The Perioperative Management of the Voice and Serum Calcium Levels
The complications of laryngeal nerve injury and hypoparathyroidism are relatively uncommon with thyroid surgery. Injury to the recurrent laryngeal nerve results in a hoarse voice, while injury to the external branch of the laryngeal nerve can result in loss of high-pitched vocal range or projection. Neuropraxia, or stretch injury, to the recurrent laryngeal nerve is often transient and will recover over 2–3 months following surgery. Laryngoscopy is the gold standard for diagnosis of vocal cord abnormalities after thyroidectomy. Treatment of vocal cord dysfunction includes voice therapy and operative approaches that aimed at medialization of the paralyzed cord so as to improve adduction and apposition of the vocal cords during phonation which results in more normal voice. Injury or removal of the parathyroid glands during thyroidectomy can result in hypoparathyroidism causing subsequent hypocalcemia. The initial symptoms of hypocalcemia include paresthesias of the extremities, and perioral area can progress to tetany, seizures, and arrhythmias in severe cases. Postoperative supplementation with calcium with or without vitamin D is used in the treatment of hypocalcemia and as prophylaxis against the development of symptoms during inadequate parathyroid hormone production. Routine calcium and vitamin D supplementation or supplementation based on postoperative calcium or parathyroid hormone (PTH) levels are both viable options. Temporary hypoparathyroidism occurs in about a third of patients after bilateral thyroidectomy; however, permanent hypoparathyroidism is rare.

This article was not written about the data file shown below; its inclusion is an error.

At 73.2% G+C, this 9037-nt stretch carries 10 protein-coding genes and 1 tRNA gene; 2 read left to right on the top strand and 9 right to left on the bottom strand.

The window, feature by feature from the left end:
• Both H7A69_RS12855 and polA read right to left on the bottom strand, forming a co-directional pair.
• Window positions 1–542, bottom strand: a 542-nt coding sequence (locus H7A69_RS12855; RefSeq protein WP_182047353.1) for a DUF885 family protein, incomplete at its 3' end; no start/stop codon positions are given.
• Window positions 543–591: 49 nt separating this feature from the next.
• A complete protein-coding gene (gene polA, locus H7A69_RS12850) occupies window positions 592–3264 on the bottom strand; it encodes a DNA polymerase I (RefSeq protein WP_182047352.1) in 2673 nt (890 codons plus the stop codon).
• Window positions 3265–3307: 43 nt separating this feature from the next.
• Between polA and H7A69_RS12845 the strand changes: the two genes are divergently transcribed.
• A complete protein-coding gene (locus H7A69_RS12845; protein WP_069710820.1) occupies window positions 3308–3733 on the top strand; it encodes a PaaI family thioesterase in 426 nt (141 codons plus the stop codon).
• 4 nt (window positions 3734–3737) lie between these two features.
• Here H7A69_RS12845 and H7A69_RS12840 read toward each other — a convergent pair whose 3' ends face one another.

KeywordsThyroidectomy Recurrent laryngeal nerve External branch superior laryngeal nerve Paralysis Paresis Injury Voice Hoarseness Parathyroid Hypoparathyroidism Hypocalcemia Parathyroid hormone
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